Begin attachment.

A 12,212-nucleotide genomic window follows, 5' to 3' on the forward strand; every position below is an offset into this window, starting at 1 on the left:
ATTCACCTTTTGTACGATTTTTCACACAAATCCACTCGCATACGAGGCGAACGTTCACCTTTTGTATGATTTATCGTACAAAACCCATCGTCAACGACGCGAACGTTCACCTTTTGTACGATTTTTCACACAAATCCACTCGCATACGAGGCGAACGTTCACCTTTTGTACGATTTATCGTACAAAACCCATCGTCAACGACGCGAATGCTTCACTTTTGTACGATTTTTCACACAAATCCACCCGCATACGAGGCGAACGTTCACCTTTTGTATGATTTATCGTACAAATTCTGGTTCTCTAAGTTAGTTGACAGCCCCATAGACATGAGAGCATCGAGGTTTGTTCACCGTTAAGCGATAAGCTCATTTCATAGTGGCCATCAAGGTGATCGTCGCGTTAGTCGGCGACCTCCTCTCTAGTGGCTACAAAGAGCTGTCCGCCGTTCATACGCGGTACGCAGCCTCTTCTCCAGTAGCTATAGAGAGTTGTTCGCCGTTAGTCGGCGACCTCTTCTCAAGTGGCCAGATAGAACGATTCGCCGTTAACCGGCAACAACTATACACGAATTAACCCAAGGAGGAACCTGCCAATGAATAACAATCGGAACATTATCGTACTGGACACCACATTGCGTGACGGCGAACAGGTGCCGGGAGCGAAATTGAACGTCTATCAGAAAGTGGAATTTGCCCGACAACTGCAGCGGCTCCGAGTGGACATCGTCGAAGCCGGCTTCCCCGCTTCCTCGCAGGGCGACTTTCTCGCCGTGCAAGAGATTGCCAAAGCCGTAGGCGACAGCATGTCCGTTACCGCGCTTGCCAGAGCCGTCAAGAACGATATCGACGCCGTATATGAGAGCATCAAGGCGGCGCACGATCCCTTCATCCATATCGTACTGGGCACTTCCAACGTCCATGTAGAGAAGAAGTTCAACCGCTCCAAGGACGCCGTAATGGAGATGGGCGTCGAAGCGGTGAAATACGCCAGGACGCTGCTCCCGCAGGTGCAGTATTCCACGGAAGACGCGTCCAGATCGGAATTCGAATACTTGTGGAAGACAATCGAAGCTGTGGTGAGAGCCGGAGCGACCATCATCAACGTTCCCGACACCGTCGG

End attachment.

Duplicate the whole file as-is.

A 12,212-nucleotide genomic window follows, 5' to 3' on the forward strand; every position below is an offset into this window, starting at 1 on the left:
ATTCACCTTTTGTACGATTTTTCACACAAATCCACTCGCATACGAGGCGAACGTTCACCTTTTGTATGATTTATCGTACAAAACCCATCGTCAACGACGCGAACGTTCACCTTTTGTACGATTTTTCACACAAATCCACTCGCATACGAGGCGAACGTTCACCTTTTGTACGATTTATCGTACAAAACCCATCGTCAACGACGCGAATGCTTCACTTTTGTACGATTTTTCACACAAATCCACCCGCATACGAGGCGAACGTTCACCTTTTGTATGATTTATCGTACAAATTCTGGTTCTCTAAGTTAGTTGACAGCCCCATAGACATGAGAGCATCGAGGTTTGTTCACCGTTAAGCGATAAGCTCATTTCATAGTGGCCATCAAGGTGATCGTCGCGTTAGTCGGCGACCTCCTCTCTAGTGGCTACAAAGAGCTGTCCGCCGTTCATACGCGGTACGCAGCCTCTTCTCCAGTAGCTATAGAGAGTTGTTCGCCGTTAGTCGGCGACCTCTTCTCAAGTGGCCAGATAGAACGATTCGCCGTTAACCGGCAACAACTATACACGAATTAACCCAAGGAGGAACCTGCCAATGAATAACAATCGGAACATTATCGTACTGGACACCACATTGCGTGACGGCGAACAGGTGCCGGGAGCGAAATTGAACGTCTATCAGAAAGTGGAATTTGCCCGACAACTGCAGCGGCTCCGAGTGGACATCGTCGAAGCCGGCTTCCCCGCTTCCTCGCAGGGCGACTTTCTCGCCGTGCAAGAGATTGCCAAAGCCGTAGGCGACAGCATGTCCGTTACCGCGCTTGCCAGAGCCGTCAAGAACGATATCGACGCCGTATATGAGAGCATCAAGGCGGCGCACGATCCCTTCATCCATATCGTACTGGGCACTTCCAACGTCCATGTAGAGAAGAAGTTCAACCGCTCCAAGGACGCCGTAATGGAGATGGGCGTCGAAGCGGTGAAATACGCCAGGACGCTGCTCCCGCAGGTGCAGTATTCCACGGAAGACGCGTCCAGATCGGAATTCGAATACTTGTGGAAGACAATCGAAGCTGTGGTGAGAGCCGGAGCGACCATCATCAACGTTCCCGACACCGTCGG